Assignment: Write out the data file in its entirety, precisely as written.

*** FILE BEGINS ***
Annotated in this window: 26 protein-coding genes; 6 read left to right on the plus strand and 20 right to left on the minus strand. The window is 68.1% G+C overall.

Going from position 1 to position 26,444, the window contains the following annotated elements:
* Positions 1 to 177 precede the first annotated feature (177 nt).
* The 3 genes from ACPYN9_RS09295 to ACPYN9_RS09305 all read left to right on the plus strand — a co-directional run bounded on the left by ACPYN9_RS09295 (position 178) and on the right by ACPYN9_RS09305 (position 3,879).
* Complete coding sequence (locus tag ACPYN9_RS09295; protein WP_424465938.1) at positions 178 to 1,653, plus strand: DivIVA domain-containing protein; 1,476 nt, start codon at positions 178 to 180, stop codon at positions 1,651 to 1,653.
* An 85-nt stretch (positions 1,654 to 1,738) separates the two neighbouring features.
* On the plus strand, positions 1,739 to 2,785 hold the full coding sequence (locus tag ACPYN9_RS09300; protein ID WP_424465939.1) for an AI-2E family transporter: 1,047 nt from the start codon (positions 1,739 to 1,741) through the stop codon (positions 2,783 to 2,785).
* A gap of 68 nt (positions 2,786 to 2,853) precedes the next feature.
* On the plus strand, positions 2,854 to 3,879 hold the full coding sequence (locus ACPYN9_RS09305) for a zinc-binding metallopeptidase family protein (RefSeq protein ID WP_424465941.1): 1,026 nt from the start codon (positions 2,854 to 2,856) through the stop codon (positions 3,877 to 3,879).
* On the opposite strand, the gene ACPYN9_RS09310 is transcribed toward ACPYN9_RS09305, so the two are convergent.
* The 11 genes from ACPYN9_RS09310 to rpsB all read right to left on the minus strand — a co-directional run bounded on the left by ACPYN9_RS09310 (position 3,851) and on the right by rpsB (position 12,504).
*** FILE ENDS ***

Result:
Annotated in this window: 26 protein-coding genes; 6 read left to right on the plus strand and 20 right to left on the minus strand. The window is 68.1% G+C overall.

Going from position 1 to position 26,444, the window contains the following annotated elements:
* Positions 1 to 177 precede the first annotated feature (177 nt).
* The 3 genes from ACPYN9_RS09295 to ACPYN9_RS09305 all read left to right on the plus strand — a co-directional run bounded on the left by ACPYN9_RS09295 (position 178) and on the right by ACPYN9_RS09305 (position 3,879).
* Complete coding sequence (locus tag ACPYN9_RS09295; protein WP_424465938.1) at positions 178 to 1,653, plus strand: DivIVA domain-containing protein; 1,476 nt, start codon at positions 178 to 180, stop codon at positions 1,651 to 1,653.
* An 85-nt stretch (positions 1,654 to 1,738) separates the two neighbouring features.
* On the plus strand, positions 1,739 to 2,785 hold the full coding sequence (locus tag ACPYN9_RS09300; protein ID WP_424465939.1) for an AI-2E family transporter: 1,047 nt from the start codon (positions 1,739 to 1,741) through the stop codon (positions 2,783 to 2,785).
* A gap of 68 nt (positions 2,786 to 2,853) precedes the next feature.
* On the plus strand, positions 2,854 to 3,879 hold the full coding sequence (locus ACPYN9_RS09305) for a zinc-binding metallopeptidase family protein (RefSeq protein ID WP_424465941.1): 1,026 nt from the start codon (positions 2,854 to 2,856) through the stop codon (positions 3,877 to 3,879).
* On the opposite strand, the gene ACPYN9_RS09310 is transcribed toward ACPYN9_RS09305, so the two are convergent.
* The 11 genes from ACPYN9_RS09310 to rpsB all read right to left on the minus strand — a co-directional run bounded on the left by ACPYN9_RS09310 (position 3,851) and on the right by rpsB (position 12,504).